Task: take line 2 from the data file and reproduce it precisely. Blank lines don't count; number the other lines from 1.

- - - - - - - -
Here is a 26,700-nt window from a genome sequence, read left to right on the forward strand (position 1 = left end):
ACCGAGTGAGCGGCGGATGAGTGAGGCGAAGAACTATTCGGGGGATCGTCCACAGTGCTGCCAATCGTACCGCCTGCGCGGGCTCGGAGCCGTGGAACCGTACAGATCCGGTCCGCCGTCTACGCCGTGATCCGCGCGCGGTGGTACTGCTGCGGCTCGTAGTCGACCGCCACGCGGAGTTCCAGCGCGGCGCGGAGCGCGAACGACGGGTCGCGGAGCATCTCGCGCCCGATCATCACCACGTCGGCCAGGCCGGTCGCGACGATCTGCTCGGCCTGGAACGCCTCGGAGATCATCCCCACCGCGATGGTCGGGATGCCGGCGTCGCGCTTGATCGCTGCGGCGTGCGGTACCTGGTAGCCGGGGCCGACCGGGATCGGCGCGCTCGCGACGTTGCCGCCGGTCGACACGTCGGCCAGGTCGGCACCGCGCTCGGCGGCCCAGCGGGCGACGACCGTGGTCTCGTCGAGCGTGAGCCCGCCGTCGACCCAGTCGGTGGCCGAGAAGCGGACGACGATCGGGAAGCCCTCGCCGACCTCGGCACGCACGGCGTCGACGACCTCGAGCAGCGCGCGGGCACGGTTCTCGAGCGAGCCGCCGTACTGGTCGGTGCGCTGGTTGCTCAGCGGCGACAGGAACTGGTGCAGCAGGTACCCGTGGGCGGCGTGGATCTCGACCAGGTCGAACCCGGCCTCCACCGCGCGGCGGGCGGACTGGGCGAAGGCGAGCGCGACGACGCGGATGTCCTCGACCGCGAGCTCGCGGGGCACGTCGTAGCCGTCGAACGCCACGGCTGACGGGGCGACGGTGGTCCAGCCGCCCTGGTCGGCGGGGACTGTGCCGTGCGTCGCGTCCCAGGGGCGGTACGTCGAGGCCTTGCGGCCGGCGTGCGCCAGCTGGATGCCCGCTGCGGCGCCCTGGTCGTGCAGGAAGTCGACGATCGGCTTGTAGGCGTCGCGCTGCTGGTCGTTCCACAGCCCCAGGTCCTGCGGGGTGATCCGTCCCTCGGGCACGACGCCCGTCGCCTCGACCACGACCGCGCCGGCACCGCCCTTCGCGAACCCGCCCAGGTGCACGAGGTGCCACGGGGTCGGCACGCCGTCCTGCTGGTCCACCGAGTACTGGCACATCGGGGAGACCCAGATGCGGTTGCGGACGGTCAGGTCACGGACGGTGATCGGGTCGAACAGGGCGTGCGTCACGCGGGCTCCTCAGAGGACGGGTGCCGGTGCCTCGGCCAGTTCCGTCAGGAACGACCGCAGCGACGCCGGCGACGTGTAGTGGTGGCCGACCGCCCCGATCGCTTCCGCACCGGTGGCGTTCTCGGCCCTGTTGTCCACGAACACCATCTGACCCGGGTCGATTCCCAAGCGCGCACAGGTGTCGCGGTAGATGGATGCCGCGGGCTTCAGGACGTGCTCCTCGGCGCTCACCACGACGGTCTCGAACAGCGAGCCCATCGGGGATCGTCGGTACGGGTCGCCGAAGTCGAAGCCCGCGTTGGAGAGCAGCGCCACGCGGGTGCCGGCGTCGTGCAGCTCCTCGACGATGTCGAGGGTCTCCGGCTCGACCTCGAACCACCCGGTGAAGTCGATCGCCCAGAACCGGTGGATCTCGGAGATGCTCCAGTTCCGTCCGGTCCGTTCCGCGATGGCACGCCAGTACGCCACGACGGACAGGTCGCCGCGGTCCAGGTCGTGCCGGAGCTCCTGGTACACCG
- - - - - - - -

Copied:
ACCGAGTGAGCGGCGGATGAGTGAGGCGAAGAACTATTCGGGGGATCGTCCACAGTGCTGCCAATCGTACCGCCTGCGCGGGCTCGGAGCCGTGGAACCGTACAGATCCGGTCCGCCGTCTACGCCGTGATCCGCGCGCGGTGGTACTGCTGCGGCTCGTAGTCGACCGCCACGCGGAGTTCCAGCGCGGCGCGGAGCGCGAACGACGGGTCGCGGAGCATCTCGCGCCCGATCATCACCACGTCGGCCAGGCCGGTCGCGACGATCTGCTCGGCCTGGAACGCCTCGGAGATCATCCCCACCGCGATGGTCGGGATGCCGGCGTCGCGCTTGATCGCTGCGGCGTGCGGTACCTGGTAGCCGGGGCCGACCGGGATCGGCGCGCTCGCGACGTTGCCGCCGGTCGACACGTCGGCCAGGTCGGCACCGCGCTCGGCGGCCCAGCGGGCGACGACCGTGGTCTCGTCGAGCGTGAGCCCGCCGTCGACCCAGTCGGTGGCCGAGAAGCGGACGACGATCGGGAAGCCCTCGCCGACCTCGGCACGCACGGCGTCGACGACCTCGAGCAGCGCGCGGGCACGGTTCTCGAGCGAGCCGCCGTACTGGTCGGTGCGCTGGTTGCTCAGCGGCGACAGGAACTGGTGCAGCAGGTACCCGTGGGCGGCGTGGATCTCGACCAGGTCGAACCCGGCCTCCACCGCGCGGCGGGCGGACTGGGCGAAGGCGAGCGCGACGACGCGGATGTCCTCGACCGCGAGCTCGCGGGGCACGTCGTAGCCGTCGAACGCCACGGCTGACGGGGCGACGGTGGTCCAGCCGCCCTGGTCGGCGGGGACTGTGCCGTGCGTCGCGTCCCAGGGGCGGTACGTCGAGGCCTTGCGGCCGGCGTGCGCCAGCTGGATGCCCGCTGCGGCGCCCTGGTCGTGCAGGAAGTCGACGATCGGCTTGTAGGCGTCGCGCTGCTGGTCGTTCCACAGCCCCAGGTCCTGCGGGGTGATCCGTCCCTCGGGCACGACGCCCGTCGCCTCGACCACGACCGCGCCGGCACCGCCCTTCGCGAACCCGCCCAGGTGCACGAGGTGCCACGGGGTCGGCACGCCGTCCTGCTGGTCCACCGAGTACTGGCACATCGGGGAGACCCAGATGCGGTTGCGGACGGTCAGGTCACGGACGGTGATCGGGTCGAACAGGGCGTGCGTCACGCGGGCTCCTCAGAGGACGGGTGCCGGTGCCTCGGCCAGTTCCGTCAGGAACGACCGCAGCGACGCCGGCGACGTGTAGTGGTGGCCGACCGCCCCGATCGCTTCCGCACCGGTGGCGTTCTCGGCCCTGTTGTCCACGAACACCATCTGACCCGGGTCGATTCCCAAGCGCGCACAGGTGTCGCGGTAGATGGATGCCGCGGGCTTCAGGACGTGCTCCTCGGCGCTCACCACGACGGTCTCGAACAGCGAGCCCATCGGGGATCGTCGGTACGGGTCGCCGAAGTCGAAGCCCGCGTTGGAGAGCAGCGCCACGCGGGTGCCGGCGTCGTGCAGCTCCTCGACGATGTCGAGGGTCTCCGGCTCGACCTCGAACCACCCGGTGAAGTCGATCGCCCAGAACCGGTGGATCTCGGAGATGCTCCAGTTCCGTCCGGTCCGTTCCGCGATGGCACGCCAGTACGCCACGACGGACAGGTCGCCGCGGTCCAGGTCGTGCCGGAGCTCCTGGTACACCG